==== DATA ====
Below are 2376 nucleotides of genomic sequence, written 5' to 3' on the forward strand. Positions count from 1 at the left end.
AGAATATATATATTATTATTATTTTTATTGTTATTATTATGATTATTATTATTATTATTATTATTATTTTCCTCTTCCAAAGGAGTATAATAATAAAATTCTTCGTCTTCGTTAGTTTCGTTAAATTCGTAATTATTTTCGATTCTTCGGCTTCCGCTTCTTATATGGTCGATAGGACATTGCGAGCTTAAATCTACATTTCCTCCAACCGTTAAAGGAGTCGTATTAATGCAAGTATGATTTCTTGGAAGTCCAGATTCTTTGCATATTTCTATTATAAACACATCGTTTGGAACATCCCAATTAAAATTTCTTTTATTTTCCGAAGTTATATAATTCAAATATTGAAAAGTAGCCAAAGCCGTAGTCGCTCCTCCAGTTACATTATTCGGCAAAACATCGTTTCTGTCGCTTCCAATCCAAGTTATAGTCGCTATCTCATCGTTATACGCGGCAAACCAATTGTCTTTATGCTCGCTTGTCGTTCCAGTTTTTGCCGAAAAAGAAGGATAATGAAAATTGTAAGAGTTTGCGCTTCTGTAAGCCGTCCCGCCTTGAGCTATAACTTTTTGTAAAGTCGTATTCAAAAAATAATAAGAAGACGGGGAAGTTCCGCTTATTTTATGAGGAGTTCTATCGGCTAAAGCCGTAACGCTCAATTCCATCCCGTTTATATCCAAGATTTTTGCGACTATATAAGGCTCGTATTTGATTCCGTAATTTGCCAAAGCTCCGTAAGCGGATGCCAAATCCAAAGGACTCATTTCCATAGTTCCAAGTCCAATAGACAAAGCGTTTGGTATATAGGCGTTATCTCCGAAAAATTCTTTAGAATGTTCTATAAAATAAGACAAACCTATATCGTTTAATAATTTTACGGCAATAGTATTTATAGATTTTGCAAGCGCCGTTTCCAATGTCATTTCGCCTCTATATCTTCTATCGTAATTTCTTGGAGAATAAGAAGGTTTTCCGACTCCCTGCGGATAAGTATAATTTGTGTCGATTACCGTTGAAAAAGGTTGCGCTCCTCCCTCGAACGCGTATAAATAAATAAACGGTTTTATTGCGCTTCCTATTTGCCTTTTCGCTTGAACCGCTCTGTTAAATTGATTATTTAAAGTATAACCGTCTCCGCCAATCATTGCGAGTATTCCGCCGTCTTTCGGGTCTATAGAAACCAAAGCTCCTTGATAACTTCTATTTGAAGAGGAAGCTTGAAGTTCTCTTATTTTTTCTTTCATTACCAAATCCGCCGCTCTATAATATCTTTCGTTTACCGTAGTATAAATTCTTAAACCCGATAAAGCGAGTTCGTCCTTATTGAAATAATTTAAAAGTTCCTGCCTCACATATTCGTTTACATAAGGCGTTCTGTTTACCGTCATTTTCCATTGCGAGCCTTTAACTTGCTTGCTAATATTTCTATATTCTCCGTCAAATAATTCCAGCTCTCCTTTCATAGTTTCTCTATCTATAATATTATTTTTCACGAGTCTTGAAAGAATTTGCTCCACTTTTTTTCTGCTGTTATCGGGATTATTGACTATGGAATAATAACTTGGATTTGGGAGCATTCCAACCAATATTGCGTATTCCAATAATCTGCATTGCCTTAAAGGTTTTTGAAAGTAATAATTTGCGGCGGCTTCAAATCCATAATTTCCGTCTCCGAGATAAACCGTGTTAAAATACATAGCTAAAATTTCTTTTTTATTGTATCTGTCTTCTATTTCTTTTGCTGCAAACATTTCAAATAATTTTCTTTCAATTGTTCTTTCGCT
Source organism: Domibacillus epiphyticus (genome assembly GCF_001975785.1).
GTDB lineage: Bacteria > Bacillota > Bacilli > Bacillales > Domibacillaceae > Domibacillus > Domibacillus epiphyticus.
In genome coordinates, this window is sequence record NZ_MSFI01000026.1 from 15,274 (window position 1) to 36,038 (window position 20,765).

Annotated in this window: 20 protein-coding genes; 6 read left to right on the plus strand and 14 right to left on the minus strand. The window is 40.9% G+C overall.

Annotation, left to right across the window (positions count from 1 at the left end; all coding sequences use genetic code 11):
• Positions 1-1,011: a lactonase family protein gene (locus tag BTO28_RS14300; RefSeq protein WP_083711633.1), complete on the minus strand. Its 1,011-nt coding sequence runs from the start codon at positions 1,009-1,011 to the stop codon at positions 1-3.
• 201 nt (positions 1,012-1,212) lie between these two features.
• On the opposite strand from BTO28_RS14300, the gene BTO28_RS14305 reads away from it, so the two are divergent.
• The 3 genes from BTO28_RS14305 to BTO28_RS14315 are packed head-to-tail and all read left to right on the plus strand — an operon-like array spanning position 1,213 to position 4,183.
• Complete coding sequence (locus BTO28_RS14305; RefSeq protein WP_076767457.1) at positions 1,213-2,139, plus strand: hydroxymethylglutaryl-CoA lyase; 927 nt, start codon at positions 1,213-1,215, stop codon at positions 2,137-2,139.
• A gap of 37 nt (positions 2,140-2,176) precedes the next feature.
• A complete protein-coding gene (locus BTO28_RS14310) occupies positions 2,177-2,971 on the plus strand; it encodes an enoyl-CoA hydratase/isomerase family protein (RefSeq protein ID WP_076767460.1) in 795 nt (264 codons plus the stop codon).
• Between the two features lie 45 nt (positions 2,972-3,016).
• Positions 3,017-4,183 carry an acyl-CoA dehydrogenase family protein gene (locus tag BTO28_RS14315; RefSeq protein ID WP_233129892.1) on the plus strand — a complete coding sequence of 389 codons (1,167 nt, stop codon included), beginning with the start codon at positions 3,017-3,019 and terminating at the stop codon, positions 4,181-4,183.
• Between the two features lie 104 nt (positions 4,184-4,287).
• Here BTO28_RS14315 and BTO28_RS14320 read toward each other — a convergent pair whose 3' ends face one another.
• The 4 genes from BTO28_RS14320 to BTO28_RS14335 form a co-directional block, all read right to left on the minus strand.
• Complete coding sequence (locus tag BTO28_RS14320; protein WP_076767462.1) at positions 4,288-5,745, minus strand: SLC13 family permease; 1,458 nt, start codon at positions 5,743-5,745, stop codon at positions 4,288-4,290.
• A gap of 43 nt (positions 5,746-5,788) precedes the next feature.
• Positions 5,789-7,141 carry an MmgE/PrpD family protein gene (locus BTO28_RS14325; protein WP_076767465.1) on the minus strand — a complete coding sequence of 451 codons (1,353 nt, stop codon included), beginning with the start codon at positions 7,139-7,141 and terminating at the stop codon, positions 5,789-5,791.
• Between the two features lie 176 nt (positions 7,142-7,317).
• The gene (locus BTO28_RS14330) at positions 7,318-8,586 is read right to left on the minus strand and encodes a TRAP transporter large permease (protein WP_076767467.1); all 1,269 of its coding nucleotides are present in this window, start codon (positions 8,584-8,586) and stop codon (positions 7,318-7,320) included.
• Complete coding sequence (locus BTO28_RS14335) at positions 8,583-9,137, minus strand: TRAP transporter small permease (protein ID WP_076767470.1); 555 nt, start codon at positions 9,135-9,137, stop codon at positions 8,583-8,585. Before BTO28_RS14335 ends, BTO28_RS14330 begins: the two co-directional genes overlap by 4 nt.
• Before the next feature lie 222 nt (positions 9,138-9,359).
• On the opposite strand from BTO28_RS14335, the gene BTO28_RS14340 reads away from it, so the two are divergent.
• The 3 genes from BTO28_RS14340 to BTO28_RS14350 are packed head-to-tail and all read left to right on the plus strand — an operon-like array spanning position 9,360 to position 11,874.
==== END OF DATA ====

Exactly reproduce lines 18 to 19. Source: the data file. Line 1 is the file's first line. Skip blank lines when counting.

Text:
• Here BTO28_RS14315 and BTO28_RS14320 read toward each other — a convergent pair whose 3' ends face one another.
• The 4 genes from BTO28_RS14320 to BTO28_RS14335 form a co-directional block, all read right to left on the minus strand.